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Title: First Report of Bark Canker Disease of Poplar Caused by Lonsdalea quercina subp. populi in Spain
Authors: Berruete Rodríguez, Isabel María
Cambra Alvarez, Miguel Angel
Collados Collados, Raquel
Monterde, Adela M.
López, M.M.
Cubero, J.
Palacio Bielsa, Ana
Issue Date: 2016
Citation: Plant Disease, 100(10)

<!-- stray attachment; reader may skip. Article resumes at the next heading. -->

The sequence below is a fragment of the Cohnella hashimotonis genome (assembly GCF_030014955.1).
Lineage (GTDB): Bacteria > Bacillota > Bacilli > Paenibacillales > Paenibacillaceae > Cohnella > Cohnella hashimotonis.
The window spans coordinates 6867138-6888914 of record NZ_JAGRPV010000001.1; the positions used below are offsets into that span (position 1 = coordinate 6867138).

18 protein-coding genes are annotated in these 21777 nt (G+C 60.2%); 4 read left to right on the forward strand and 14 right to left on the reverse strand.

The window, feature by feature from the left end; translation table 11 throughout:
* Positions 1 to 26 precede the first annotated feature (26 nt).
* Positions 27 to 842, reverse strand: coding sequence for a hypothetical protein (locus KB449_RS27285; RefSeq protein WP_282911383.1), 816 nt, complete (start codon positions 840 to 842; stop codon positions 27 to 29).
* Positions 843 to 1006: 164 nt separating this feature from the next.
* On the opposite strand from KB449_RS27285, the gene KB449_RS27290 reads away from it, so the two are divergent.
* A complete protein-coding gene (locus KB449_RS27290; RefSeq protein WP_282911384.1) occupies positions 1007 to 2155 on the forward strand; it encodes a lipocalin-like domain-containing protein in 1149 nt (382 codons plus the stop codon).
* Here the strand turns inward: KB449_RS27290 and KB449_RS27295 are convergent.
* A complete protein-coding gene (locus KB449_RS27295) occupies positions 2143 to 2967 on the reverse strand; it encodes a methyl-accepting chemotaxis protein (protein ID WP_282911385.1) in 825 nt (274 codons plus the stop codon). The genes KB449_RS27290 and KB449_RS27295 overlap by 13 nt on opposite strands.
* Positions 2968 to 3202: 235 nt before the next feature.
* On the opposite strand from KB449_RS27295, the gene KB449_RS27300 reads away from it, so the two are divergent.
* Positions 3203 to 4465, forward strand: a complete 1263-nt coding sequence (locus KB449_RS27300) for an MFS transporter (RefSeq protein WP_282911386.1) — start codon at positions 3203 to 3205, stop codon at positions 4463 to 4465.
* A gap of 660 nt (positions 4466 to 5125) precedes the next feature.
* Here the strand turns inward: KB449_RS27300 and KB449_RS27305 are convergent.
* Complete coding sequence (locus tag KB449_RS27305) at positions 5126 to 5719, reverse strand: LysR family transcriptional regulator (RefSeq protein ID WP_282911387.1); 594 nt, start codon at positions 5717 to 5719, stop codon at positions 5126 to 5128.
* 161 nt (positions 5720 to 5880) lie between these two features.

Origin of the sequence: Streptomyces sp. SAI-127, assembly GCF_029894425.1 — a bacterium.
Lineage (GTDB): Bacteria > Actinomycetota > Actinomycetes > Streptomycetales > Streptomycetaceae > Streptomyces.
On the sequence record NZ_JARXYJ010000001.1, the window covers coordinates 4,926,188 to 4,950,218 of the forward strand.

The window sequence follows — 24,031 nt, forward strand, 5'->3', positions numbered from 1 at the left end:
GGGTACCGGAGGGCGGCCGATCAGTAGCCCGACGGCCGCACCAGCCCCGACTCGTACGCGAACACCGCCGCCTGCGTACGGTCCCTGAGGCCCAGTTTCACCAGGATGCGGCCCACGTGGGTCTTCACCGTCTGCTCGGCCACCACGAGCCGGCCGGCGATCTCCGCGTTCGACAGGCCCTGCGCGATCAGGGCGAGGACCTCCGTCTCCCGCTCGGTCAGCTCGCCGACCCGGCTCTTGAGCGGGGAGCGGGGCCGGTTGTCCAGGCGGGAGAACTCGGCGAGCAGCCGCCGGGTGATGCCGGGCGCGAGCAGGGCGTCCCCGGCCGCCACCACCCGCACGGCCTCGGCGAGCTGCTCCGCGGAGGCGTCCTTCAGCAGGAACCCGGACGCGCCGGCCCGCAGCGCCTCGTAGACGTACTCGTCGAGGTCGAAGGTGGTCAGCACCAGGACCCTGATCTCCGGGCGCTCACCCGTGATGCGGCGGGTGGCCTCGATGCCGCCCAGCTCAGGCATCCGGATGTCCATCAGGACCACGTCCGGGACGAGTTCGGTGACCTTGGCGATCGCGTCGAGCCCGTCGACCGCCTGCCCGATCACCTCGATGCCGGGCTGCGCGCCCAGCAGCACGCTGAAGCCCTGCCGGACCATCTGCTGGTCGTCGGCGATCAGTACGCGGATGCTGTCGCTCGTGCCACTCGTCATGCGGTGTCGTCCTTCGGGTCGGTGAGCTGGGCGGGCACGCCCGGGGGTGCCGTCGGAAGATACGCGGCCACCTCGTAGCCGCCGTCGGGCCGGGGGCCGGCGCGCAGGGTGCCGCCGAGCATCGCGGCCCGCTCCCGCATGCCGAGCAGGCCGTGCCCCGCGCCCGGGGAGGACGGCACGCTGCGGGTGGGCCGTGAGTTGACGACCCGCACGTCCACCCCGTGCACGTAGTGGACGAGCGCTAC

Abstract: Symptoms of a bacterial disease were observed in nine plantations of hybrid poplar clones (Populus x interamericana ‘Beaupré’, and Populus x euramericana ‘I-214’ and ‘MC’) in five localities of Castilla y León and Aragón (north and northeastern Spain, respectively) in summer 2002, 2014 and 2015. Affected trees were from nine to twenty six years old and disease incidence was up to 30% in some poplar stands. The bark of symptomatic trees was vertically cracked and copious white frothy fluid and creamy slime was observed. Some severely affected trees even died after few years. Isolations from exudates on King’s B medium yielded colonies light cream coloured, round, slightly convex and not fluorescent under UV light. A selection of ten purified isolates was further characterized and compared to the reference strain DSM25466T of Lonsdalea quercina subsp. populi (Tóth et al. 2013). All bacterial isolates were Gram-negative, facultative anaerobic, produced levan positive colonies and were esculin hydrolysis positive, but negative for oxidase, urease and tobacco hypersensitivity. Results in API 20E tests, incubated at 25ºC and 37ºC, showed that biochemical characteristics of the studied strains were consistent with those described for L. quercina subsp. populi. PCR amplification using specific primers for L. quercina LqfF/LqfR and LqgF/LqgR (Shang et al. 2015) resulted in the expected 382 and 286-bp amplicons, respectively. Partial 16S rDNA sequencing was used for identification of strains after amplification (Martinez-Murcia et al. 1992). Sequences were aligned and compared with those available in the GenBank database for species of the genera Lonsdalea and Brenneria and other phylogenetically related species. The program MEGA version 6.06 (Tamura et al. 2013) was used to construct a dendrogram using the maximum-likelihood method based on p-distance or the Tamura-Nei models. Results of 16S rDNA sequencing showed 99.8% to 100% sequence identity to the sequence of the strain DSM25466T of L quercina subsp. populi obtained in this work, or NY011 and NY041 from the database. All sequences obtained were submitted to GenBank under Accession Nos. KU531470 to KU531480. Pathogenicity tests were carried out on excised segments of poplar stems (P. x euramericana ‘I-214’) inoculated with bacterial suspensions (107 CFU/ml) (Li et al. 2014). Three stem segments were inoculated per bacterial isolate and after 4-5-days incubation at 28oC typical symptoms observed in the field were reproduced in 100% of the inoculated stems, whereas no symptoms were observed on negative controls. Similar bacteria were re-isolated from lesions of inoculated stems and resulting colonies were confirmed by biochemical tests and PCR. The recently described subspecies L. quercina susbsp. populi had been previously reported in Hungary (Tóth et al. 2013) and China (Li et al. 2014). To our knowledge, this is the first report of this bacterium causing bark canker disease of poplar in Spain and further surveys will help to asses its precise distribution. The disease could have a potential significant economic impact on susceptible poplar clones.
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